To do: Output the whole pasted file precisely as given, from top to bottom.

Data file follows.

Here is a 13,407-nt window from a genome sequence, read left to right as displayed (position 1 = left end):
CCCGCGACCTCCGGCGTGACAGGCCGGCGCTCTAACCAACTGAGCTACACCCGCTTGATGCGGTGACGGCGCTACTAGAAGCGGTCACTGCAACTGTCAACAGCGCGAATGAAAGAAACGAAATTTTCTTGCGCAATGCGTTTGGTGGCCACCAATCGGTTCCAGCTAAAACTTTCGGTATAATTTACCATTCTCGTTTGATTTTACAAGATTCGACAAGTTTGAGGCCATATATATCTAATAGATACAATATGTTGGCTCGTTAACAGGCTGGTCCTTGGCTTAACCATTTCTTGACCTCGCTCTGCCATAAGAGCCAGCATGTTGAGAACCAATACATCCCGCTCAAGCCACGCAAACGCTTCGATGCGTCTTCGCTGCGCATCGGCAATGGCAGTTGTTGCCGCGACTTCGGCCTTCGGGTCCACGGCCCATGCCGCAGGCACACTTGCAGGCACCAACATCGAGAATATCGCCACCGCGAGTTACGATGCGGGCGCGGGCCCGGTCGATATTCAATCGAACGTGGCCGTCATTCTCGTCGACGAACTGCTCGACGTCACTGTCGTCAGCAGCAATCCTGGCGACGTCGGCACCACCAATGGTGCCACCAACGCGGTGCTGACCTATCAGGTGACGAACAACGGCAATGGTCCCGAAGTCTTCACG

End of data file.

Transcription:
Here is a 13,407-nt window from a genome sequence, read left to right as displayed (position 1 = left end):
CCCGCGACCTCCGGCGTGACAGGCCGGCGCTCTAACCAACTGAGCTACACCCGCTTGATGCGGTGACGGCGCTACTAGAAGCGGTCACTGCAACTGTCAACAGCGCGAATGAAAGAAACGAAATTTTCTTGCGCAATGCGTTTGGTGGCCACCAATCGGTTCCAGCTAAAACTTTCGGTATAATTTACCATTCTCGTTTGATTTTACAAGATTCGACAAGTTTGAGGCCATATATATCTAATAGATACAATATGTTGGCTCGTTAACAGGCTGGTCCTTGGCTTAACCATTTCTTGACCTCGCTCTGCCATAAGAGCCAGCATGTTGAGAACCAATACATCCCGCTCAAGCCACGCAAACGCTTCGATGCGTCTTCGCTGCGCATCGGCAATGGCAGTTGTTGCCGCGACTTCGGCCTTCGGGTCCACGGCCCATGCCGCAGGCACACTTGCAGGCACCAACATCGAGAATATCGCCACCGCGAGTTACGATGCGGGCGCGGGCCCGGTCGATATTCAATCGAACGTGGCCGTCATTCTCGTCGACGAACTGCTCGACGTCACTGTCGTCAGCAGCAATCCTGGCGACGTCGGCACCACCAATGGTGCCACCAACGCGGTGCTGACCTATCAGGTGACGAACAACGGCAATGGTCCCGAAGTCTTCACG